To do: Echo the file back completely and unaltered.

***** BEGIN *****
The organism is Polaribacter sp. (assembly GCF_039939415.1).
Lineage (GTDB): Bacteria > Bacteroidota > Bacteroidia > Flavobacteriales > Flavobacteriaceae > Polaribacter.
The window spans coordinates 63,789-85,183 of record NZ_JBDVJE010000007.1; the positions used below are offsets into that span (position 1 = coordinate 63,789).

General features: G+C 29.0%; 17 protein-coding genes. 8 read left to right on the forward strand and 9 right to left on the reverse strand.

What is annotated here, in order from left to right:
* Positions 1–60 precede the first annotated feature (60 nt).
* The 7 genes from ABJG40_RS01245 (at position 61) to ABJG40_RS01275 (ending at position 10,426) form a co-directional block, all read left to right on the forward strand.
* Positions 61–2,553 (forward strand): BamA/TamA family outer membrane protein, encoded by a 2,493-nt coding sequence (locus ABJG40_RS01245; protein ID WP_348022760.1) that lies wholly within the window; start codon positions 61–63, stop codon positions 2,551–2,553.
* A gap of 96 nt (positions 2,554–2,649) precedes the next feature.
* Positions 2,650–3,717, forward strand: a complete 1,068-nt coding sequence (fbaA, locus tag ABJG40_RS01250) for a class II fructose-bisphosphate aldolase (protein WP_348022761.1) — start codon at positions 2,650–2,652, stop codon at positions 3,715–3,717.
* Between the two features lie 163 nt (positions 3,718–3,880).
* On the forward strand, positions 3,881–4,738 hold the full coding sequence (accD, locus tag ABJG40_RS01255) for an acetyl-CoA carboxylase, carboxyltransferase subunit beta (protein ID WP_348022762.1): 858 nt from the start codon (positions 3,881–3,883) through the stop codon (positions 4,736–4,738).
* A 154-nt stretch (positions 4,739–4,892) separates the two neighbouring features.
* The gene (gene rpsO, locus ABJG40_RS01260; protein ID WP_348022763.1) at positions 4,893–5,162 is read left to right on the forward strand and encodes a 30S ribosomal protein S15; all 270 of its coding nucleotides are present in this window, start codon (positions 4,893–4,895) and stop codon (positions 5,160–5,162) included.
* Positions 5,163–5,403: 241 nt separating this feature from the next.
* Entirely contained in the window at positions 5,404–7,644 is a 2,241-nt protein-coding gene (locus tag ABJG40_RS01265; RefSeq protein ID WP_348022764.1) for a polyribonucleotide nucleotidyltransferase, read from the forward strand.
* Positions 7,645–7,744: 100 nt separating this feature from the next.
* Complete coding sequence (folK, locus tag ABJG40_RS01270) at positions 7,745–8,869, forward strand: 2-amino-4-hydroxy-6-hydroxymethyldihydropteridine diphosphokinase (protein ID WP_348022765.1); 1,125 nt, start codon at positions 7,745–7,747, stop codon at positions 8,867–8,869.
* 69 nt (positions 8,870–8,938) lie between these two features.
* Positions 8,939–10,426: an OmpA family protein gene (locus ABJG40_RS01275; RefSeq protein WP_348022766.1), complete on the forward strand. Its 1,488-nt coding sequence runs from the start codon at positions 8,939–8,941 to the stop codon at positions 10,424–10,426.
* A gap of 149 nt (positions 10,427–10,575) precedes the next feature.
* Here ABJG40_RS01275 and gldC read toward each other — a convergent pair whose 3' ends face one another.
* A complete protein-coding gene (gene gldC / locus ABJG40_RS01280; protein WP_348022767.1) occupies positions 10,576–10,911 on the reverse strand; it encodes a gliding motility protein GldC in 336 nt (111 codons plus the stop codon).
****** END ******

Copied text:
The organism is Polaribacter sp. (assembly GCF_039939415.1).
Lineage (GTDB): Bacteria > Bacteroidota > Bacteroidia > Flavobacteriales > Flavobacteriaceae > Polaribacter.
The window spans coordinates 63,789-85,183 of record NZ_JBDVJE010000007.1; the positions used below are offsets into that span (position 1 = coordinate 63,789).

General features: G+C 29.0%; 17 protein-coding genes. 8 read left to right on the forward strand and 9 right to left on the reverse strand.

What is annotated here, in order from left to right:
* Positions 1–60 precede the first annotated feature (60 nt).
* The 7 genes from ABJG40_RS01245 (at position 61) to ABJG40_RS01275 (ending at position 10,426) form a co-directional block, all read left to right on the forward strand.
* Positions 61–2,553 (forward strand): BamA/TamA family outer membrane protein, encoded by a 2,493-nt coding sequence (locus ABJG40_RS01245; protein ID WP_348022760.1) that lies wholly within the window; start codon positions 61–63, stop codon positions 2,551–2,553.
* A gap of 96 nt (positions 2,554–2,649) precedes the next feature.
* Positions 2,650–3,717, forward strand: a complete 1,068-nt coding sequence (fbaA, locus tag ABJG40_RS01250) for a class II fructose-bisphosphate aldolase (protein WP_348022761.1) — start codon at positions 2,650–2,652, stop codon at positions 3,715–3,717.
* Between the two features lie 163 nt (positions 3,718–3,880).
* On the forward strand, positions 3,881–4,738 hold the full coding sequence (accD, locus tag ABJG40_RS01255) for an acetyl-CoA carboxylase, carboxyltransferase subunit beta (protein ID WP_348022762.1): 858 nt from the start codon (positions 3,881–3,883) through the stop codon (positions 4,736–4,738).
* A 154-nt stretch (positions 4,739–4,892) separates the two neighbouring features.
* The gene (gene rpsO, locus ABJG40_RS01260; protein ID WP_348022763.1) at positions 4,893–5,162 is read left to right on the forward strand and encodes a 30S ribosomal protein S15; all 270 of its coding nucleotides are present in this window, start codon (positions 4,893–4,895) and stop codon (positions 5,160–5,162) included.
* Positions 5,163–5,403: 241 nt separating this feature from the next.
* Entirely contained in the window at positions 5,404–7,644 is a 2,241-nt protein-coding gene (locus tag ABJG40_RS01265; RefSeq protein ID WP_348022764.1) for a polyribonucleotide nucleotidyltransferase, read from the forward strand.
* Positions 7,645–7,744: 100 nt separating this feature from the next.
* Complete coding sequence (folK, locus tag ABJG40_RS01270) at positions 7,745–8,869, forward strand: 2-amino-4-hydroxy-6-hydroxymethyldihydropteridine diphosphokinase (protein ID WP_348022765.1); 1,125 nt, start codon at positions 7,745–7,747, stop codon at positions 8,867–8,869.
* 69 nt (positions 8,870–8,938) lie between these two features.
* Positions 8,939–10,426: an OmpA family protein gene (locus ABJG40_RS01275; RefSeq protein WP_348022766.1), complete on the forward strand. Its 1,488-nt coding sequence runs from the start codon at positions 8,939–8,941 to the stop codon at positions 10,424–10,426.
* A gap of 149 nt (positions 10,427–10,575) precedes the next feature.
* Here ABJG40_RS01275 and gldC read toward each other — a convergent pair whose 3' ends face one another.
* A complete protein-coding gene (gene gldC / locus ABJG40_RS01280; protein WP_348022767.1) occupies positions 10,576–10,911 on the reverse strand; it encodes a gliding motility protein GldC in 336 nt (111 codons plus the stop codon).